Probably not.

But still.


Understandabilty is a very important factor.

Because with PositionDial we seek to engage not just political animals, but the politically curious: those who are not sure where they stand, and even less sure where politicians, who want their vote, stand.

So we must not make decisions / change Position descriptors based around semantic sensitivities at a highly intellectual level, at the expense of appealing to, and being used, and understood by, and empowering, those who are not yet as politically engaged and studied.


In summary

So to round up –

  1. “Regulatory” is just as appropriate / accurate as authoritarian to be used as a position descriptor
  2. Regulatory can be less offensive to some than using authoritarian
  3. The only remaining concern is, is it as understandable to PositionDial users, new and existing


Tell us your view: what works better. For you, and everyone?

There can be no better judge than you, the crowd, on this.

  • Do you understand regulatory as well as you understand authoritarian? Even as a label seen quickly / out of context? On a PositionDial?

Here’s a qualitative poll (yup, it’s a thing, or it is now). Please comment below and on Twitter whether we should update authoritarian / libertarian to regulatory / libertarian.

We’re listening. And will act accordingly. And keep this question open to feedback ad infinitum. Look forward to hearing from you.

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Match to MP PositionDial dissolved until after the election


Parliament officially dissolved on Monday, and we’re taking down our match to MP feature until after the election.

It’s been one of our most popular features, and our first ‘match’ experience, with great thanks to My Society’s theyworkforyou – for allowing us to Position their vote summary data from MP’s real votes in parliament.

We’ve had a range of reactions to ‘Match to MP.’ Some people are of course keen on scrutinising the record of their own MP.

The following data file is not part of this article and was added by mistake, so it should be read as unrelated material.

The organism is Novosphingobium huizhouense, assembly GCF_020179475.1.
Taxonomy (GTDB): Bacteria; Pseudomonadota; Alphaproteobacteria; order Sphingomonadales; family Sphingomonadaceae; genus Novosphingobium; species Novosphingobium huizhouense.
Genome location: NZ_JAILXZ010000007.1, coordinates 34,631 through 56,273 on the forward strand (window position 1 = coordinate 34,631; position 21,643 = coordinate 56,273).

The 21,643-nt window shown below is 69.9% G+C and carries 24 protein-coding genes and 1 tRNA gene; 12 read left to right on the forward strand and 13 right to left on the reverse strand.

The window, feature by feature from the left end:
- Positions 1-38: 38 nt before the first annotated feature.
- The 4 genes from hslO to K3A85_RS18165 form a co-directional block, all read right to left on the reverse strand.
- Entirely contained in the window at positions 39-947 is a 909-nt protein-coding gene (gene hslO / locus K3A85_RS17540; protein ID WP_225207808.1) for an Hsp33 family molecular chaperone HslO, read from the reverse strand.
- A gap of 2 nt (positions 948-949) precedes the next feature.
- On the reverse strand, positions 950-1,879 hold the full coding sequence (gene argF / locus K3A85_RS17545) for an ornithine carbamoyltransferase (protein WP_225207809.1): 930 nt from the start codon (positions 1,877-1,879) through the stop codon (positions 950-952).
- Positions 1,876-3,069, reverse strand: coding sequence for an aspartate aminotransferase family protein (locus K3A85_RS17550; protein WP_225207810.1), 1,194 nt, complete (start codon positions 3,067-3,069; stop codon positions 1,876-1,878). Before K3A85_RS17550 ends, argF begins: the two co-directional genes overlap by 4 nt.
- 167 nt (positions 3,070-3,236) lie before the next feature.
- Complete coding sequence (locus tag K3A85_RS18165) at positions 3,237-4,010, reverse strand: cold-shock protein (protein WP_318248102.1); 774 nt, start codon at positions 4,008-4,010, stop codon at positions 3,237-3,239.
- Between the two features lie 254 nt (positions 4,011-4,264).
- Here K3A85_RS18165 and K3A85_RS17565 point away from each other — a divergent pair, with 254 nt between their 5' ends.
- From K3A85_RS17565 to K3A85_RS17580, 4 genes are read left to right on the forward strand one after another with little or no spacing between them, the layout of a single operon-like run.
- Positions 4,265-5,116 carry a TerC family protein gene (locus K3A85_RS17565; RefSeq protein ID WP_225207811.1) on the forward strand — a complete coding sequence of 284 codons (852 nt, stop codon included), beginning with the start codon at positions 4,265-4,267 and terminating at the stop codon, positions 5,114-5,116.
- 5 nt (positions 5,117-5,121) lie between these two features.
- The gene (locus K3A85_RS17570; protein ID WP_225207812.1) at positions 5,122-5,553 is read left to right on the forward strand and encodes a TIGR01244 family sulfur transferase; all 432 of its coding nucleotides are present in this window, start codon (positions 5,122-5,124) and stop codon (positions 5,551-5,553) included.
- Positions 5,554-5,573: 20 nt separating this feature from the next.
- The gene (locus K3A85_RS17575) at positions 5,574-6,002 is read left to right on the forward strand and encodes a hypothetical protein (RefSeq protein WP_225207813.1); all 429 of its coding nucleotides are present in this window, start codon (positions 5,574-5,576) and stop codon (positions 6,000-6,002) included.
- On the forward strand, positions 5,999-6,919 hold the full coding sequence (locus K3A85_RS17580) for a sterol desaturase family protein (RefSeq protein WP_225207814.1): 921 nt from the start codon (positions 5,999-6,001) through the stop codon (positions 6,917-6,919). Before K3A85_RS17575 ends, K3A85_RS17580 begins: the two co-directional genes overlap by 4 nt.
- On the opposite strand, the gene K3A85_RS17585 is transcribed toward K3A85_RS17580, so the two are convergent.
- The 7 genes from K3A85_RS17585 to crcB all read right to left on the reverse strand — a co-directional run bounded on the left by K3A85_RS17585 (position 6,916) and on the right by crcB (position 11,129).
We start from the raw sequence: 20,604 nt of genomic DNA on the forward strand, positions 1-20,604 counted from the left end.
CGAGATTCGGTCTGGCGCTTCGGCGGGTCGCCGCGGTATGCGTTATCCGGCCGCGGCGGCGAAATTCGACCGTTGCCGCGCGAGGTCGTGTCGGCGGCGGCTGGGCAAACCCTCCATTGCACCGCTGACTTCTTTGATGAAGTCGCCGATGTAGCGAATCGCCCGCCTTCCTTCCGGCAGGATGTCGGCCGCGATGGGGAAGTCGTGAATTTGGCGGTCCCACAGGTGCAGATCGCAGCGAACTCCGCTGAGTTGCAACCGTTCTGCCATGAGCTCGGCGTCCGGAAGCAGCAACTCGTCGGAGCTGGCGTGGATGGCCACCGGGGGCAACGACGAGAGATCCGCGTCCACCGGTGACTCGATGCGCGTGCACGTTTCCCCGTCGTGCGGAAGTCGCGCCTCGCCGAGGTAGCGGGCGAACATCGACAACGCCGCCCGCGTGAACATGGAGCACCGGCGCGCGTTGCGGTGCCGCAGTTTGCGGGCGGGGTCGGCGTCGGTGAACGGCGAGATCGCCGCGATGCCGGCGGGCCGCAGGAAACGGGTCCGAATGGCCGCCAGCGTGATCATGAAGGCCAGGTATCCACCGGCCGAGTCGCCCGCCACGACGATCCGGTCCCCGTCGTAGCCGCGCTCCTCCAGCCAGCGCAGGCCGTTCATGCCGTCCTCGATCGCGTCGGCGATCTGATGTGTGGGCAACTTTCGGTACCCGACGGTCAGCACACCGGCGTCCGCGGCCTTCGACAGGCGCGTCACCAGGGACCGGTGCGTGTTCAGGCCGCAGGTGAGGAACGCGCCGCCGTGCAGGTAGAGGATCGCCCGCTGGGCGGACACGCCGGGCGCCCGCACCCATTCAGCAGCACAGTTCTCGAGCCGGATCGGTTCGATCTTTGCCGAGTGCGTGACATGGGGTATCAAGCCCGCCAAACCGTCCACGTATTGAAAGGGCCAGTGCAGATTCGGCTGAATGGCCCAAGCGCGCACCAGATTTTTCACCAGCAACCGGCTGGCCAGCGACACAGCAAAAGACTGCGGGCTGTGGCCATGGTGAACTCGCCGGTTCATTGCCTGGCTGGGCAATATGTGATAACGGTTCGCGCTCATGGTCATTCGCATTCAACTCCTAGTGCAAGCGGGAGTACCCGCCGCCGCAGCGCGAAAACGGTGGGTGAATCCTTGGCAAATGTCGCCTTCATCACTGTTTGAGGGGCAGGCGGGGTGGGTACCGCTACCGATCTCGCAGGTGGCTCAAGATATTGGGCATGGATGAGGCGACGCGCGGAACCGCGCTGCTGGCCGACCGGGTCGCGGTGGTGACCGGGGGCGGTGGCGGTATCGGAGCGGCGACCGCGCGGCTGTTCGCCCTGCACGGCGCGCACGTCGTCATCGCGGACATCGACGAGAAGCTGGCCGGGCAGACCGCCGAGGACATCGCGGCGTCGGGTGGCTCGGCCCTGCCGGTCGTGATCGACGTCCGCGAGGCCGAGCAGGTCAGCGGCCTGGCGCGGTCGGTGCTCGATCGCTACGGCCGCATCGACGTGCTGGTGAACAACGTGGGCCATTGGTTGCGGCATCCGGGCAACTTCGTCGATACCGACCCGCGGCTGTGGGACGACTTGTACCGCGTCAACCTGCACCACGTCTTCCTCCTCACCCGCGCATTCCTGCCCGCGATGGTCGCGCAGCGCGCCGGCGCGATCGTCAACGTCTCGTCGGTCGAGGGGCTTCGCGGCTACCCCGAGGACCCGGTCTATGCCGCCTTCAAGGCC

Most are fascinated by their top matches, even going as far as to say “I’m Hyell Williams, never heard of him.”

So we’re introducing you to an MP, from miles away, who is best representing where you stand.

I’ve been asked, what’s the point of knowing this?

We’ve all heard the dire voting stats and polls about a lack of trust in politicians, and how little there is to choose between them.


What ‘Match to MP PositionDial’ has done is show that there is real diversity in parliament, and that you can find genuine matches on many issues.

Even though you might not agree on everything all the time, it’s well worth knowing that your perspective is actually being put forward at the highest level, and who by.

And not just to know. We introduced a ‘tweet your top match’ a little while ago – giving you an opportunity to publicly thank the representative(s) best standing up for what you believe in. So even if you don’t live near them, and can’t vote for them, you can give some public support.

Everyone’s a critic. And MPs get a lot of that. By showing who matches, there’s a chance to balance that by sending some positive vibes towards those who line up with you. That’s got to be win:win.

Match to MP will relaunch after the UK General Election on May 7th 2015.

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Your Election 2015 PositionDial: Do you care?

Do you care who wins in the upcoming General Election?

According to a study released over the weekend by BBC Newsbeat – 60% of young people do – but less than half are registered to vote.


 There’s still time, the deadline to register is 20th April and it takes five minutes.

Where do you stand, and who matches?


So far 20% of active visitors to PositionDial are getting their Election 2015 PositionDial – which gives you your top party matches.

Whether or not you intend to vote, it’s well worth seeing who’s most in line with you…

You might be surprised who you get… or pleased enough to share 🙂